Ukraine has violated the terms of the $3 billion Russian loan by allowing its national debt to exceed 60 percent of its GDP. This makes Moscow eligible to demand an early repayment of the debt, Anton Siluanov, Russia’s finance minister, said.
“Ukraine, indeed, has violated the terms of the loan, namely because its national debt exceeds 60 percent of its GDP,” Siluanov said, commenting on earlier media reports of Kiev’s loan violation.
The minister stressed that now Russia has “every reason” to demand an early repayment of the debt, but added, “at the moment, a decision to do so hasn’t been made.”
“It’s also surprising that the federal budget of Ukraine doesn’t foresee the settlement of the $3 billion obligations [to Russia]. But Ukraine is fulfilling and will keep fulfilling its obligations to other borrowers, including the IMF,” Siluanov is cited as saying by TASS.
Viktor Suslov, who was Ukraine’s finance minister from 1997 to 1998, confirmed to RIA Novosti that Moscow is, in fact, eligible to demand repayment from Kiev.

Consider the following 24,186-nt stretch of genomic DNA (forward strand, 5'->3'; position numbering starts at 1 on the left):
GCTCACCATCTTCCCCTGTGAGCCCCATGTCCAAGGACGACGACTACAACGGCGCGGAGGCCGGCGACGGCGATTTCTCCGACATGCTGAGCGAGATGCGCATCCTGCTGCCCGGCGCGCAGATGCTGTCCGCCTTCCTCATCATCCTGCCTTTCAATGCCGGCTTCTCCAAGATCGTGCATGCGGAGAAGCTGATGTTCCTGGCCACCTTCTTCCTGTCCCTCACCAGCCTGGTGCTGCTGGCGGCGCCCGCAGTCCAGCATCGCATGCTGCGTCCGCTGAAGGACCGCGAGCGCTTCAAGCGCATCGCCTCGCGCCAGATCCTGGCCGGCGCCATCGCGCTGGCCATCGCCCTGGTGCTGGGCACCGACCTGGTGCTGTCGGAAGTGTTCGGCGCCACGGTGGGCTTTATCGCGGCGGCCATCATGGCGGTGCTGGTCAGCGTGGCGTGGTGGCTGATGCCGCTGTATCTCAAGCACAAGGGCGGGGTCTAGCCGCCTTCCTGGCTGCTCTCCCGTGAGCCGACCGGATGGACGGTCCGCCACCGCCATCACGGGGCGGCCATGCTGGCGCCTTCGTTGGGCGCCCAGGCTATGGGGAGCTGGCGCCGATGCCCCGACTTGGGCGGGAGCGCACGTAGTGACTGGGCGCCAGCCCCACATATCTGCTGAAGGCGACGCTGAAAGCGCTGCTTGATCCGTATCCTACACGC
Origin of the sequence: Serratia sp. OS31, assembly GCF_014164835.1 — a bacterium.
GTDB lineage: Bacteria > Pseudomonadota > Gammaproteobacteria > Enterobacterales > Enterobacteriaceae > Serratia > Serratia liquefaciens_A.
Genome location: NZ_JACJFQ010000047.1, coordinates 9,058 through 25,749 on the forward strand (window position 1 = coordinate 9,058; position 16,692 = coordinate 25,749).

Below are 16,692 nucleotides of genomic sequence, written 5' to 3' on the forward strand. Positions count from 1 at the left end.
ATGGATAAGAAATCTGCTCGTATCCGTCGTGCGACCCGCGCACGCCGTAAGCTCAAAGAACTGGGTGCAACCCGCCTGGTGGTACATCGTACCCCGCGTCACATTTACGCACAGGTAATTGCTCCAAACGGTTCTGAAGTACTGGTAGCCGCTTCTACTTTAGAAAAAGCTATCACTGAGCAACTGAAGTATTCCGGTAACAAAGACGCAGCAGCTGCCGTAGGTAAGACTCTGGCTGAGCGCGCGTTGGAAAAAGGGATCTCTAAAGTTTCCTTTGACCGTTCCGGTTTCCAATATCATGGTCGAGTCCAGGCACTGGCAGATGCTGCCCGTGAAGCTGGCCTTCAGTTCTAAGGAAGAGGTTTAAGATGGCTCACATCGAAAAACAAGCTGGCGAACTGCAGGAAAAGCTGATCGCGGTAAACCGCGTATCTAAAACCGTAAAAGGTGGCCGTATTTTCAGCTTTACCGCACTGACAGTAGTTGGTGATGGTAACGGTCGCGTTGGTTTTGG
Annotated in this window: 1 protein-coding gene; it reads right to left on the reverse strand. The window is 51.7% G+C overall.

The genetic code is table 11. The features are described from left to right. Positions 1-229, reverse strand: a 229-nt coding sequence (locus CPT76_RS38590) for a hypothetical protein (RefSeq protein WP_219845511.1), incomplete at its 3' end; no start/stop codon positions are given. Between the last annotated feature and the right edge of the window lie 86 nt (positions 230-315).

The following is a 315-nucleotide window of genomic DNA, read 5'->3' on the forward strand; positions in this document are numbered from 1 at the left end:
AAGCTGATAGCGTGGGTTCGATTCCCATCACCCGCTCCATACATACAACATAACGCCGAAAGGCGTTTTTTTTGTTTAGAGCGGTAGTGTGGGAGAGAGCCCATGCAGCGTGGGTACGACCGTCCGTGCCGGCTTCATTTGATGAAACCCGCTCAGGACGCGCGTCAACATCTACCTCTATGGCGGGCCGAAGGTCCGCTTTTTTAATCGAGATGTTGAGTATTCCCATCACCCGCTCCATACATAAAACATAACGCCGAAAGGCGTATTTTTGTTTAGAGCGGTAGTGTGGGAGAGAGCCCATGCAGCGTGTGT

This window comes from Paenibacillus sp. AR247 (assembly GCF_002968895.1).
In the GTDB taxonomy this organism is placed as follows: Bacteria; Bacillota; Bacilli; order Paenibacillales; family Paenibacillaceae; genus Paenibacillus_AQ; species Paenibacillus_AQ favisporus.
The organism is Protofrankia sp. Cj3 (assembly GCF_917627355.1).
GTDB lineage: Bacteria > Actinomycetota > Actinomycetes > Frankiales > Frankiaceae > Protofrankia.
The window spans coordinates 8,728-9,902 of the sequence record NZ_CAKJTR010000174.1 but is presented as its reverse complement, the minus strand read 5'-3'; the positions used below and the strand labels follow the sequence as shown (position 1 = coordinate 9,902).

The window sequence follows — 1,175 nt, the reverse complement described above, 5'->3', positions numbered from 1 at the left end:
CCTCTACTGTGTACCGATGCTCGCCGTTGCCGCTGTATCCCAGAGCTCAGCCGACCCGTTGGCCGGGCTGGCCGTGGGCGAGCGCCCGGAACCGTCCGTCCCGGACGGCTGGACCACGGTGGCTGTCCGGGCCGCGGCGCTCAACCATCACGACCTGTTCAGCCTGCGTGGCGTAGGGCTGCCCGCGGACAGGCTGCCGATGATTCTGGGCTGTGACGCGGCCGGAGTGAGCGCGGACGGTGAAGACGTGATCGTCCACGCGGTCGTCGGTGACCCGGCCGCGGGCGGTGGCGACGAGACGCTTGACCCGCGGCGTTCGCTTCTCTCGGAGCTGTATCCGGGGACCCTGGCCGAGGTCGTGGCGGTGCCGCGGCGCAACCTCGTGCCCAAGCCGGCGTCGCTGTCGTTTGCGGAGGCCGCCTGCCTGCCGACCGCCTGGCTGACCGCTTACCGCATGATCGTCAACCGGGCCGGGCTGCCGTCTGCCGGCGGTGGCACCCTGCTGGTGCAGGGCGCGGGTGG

“Yes, in accordance with the terms of the loan, they may demand it or they may not demand it. However, in late 2014 the Russian authorities said that they won’t be pushing for an early repayment,” Suslov said.
In December 2013, Vladimir Putin and then president of Ukraine, Viktor Yanukovich, agreed that Moscow would provide Kiev financial assistance of $15 billion.
However, only the first tranche of $3 billion was forwarded, with Russia buying out Ukrainian Eurobonds, which had a maturing date in 2015 and a coupon rate of 5 percent per annum.
In February 2014, Yanukovich was ousted and the rest of the money was withheld due to the anti-Russian stance of the new order in Kiev, which blames Moscow for the secession of the republic of Crimea and Russia’s alleged backing of rebels in southeastern Ukraine.